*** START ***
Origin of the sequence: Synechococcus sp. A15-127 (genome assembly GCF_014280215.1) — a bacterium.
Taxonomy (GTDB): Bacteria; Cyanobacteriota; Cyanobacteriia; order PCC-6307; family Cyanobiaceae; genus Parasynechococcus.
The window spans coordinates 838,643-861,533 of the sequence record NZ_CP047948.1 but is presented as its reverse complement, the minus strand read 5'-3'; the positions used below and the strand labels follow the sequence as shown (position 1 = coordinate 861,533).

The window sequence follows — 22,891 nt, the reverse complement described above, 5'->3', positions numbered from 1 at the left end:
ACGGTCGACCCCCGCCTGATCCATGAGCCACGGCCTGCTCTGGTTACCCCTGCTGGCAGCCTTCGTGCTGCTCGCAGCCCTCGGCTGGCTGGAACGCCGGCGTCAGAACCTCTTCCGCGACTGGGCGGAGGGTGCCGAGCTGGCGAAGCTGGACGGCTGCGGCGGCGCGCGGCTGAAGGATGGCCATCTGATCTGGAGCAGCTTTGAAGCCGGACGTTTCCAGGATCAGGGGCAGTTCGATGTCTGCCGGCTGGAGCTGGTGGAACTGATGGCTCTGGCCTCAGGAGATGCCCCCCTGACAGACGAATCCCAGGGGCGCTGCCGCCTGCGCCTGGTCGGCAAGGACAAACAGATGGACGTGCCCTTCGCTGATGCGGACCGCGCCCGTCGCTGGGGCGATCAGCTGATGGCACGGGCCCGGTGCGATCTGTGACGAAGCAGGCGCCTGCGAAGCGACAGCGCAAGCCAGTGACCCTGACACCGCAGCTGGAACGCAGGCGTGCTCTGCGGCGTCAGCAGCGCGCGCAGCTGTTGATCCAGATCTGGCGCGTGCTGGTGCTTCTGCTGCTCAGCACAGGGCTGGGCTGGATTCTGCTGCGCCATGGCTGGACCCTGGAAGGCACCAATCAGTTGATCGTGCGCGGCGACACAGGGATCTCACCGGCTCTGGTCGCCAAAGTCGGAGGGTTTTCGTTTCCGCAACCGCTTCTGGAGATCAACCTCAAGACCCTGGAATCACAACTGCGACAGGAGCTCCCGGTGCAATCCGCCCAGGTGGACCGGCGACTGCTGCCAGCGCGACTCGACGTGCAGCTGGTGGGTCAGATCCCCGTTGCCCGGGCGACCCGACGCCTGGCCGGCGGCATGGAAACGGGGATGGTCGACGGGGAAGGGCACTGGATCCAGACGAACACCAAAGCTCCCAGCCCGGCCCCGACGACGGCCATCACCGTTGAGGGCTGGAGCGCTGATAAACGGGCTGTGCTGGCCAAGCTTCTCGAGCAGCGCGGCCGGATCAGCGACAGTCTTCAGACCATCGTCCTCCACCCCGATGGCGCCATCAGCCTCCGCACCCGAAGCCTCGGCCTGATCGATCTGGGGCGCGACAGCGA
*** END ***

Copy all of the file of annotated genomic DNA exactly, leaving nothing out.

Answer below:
Origin of the sequence: Synechococcus sp. A15-127 (genome assembly GCF_014280215.1) — a bacterium.
Taxonomy (GTDB): Bacteria; Cyanobacteriota; Cyanobacteriia; order PCC-6307; family Cyanobiaceae; genus Parasynechococcus.
The window spans coordinates 838,643-861,533 of the sequence record NZ_CP047948.1 but is presented as its reverse complement, the minus strand read 5'-3'; the positions used below and the strand labels follow the sequence as shown (position 1 = coordinate 861,533).

The window sequence follows — 22,891 nt, the reverse complement described above, 5'->3', positions numbered from 1 at the left end:
ACGGTCGACCCCCGCCTGATCCATGAGCCACGGCCTGCTCTGGTTACCCCTGCTGGCAGCCTTCGTGCTGCTCGCAGCCCTCGGCTGGCTGGAACGCCGGCGTCAGAACCTCTTCCGCGACTGGGCGGAGGGTGCCGAGCTGGCGAAGCTGGACGGCTGCGGCGGCGCGCGGCTGAAGGATGGCCATCTGATCTGGAGCAGCTTTGAAGCCGGACGTTTCCAGGATCAGGGGCAGTTCGATGTCTGCCGGCTGGAGCTGGTGGAACTGATGGCTCTGGCCTCAGGAGATGCCCCCCTGACAGACGAATCCCAGGGGCGCTGCCGCCTGCGCCTGGTCGGCAAGGACAAACAGATGGACGTGCCCTTCGCTGATGCGGACCGCGCCCGTCGCTGGGGCGATCAGCTGATGGCACGGGCCCGGTGCGATCTGTGACGAAGCAGGCGCCTGCGAAGCGACAGCGCAAGCCAGTGACCCTGACACCGCAGCTGGAACGCAGGCGTGCTCTGCGGCGTCAGCAGCGCGCGCAGCTGTTGATCCAGATCTGGCGCGTGCTGGTGCTTCTGCTGCTCAGCACAGGGCTGGGCTGGATTCTGCTGCGCCATGGCTGGACCCTGGAAGGCACCAATCAGTTGATCGTGCGCGGCGACACAGGGATCTCACCGGCTCTGGTCGCCAAAGTCGGAGGGTTTTCGTTTCCGCAACCGCTTCTGGAGATCAACCTCAAGACCCTGGAATCACAACTGCGACAGGAGCTCCCGGTGCAATCCGCCCAGGTGGACCGGCGACTGCTGCCAGCGCGACTCGACGTGCAGCTGGTGGGTCAGATCCCCGTTGCCCGGGCGACCCGACGCCTGGCCGGCGGCATGGAAACGGGGATGGTCGACGGGGAAGGGCACTGGATCCAGACGAACACCAAAGCTCCCAGCCCGGCCCCGACGACGGCCATCACCGTTGAGGGCTGGAGCGCTGATAAACGGGCTGTGCTGGCCAAGCTTCTCGAGCAGCGCGGCCGGATCAGCGACAGTCTTCAGACCATCGTCCTCCACCCCGATGGCGCCATCAGCCTCCGCACCCGAAGCCTCGGCCTGATCGATCTGGGGCGCGACAGCGA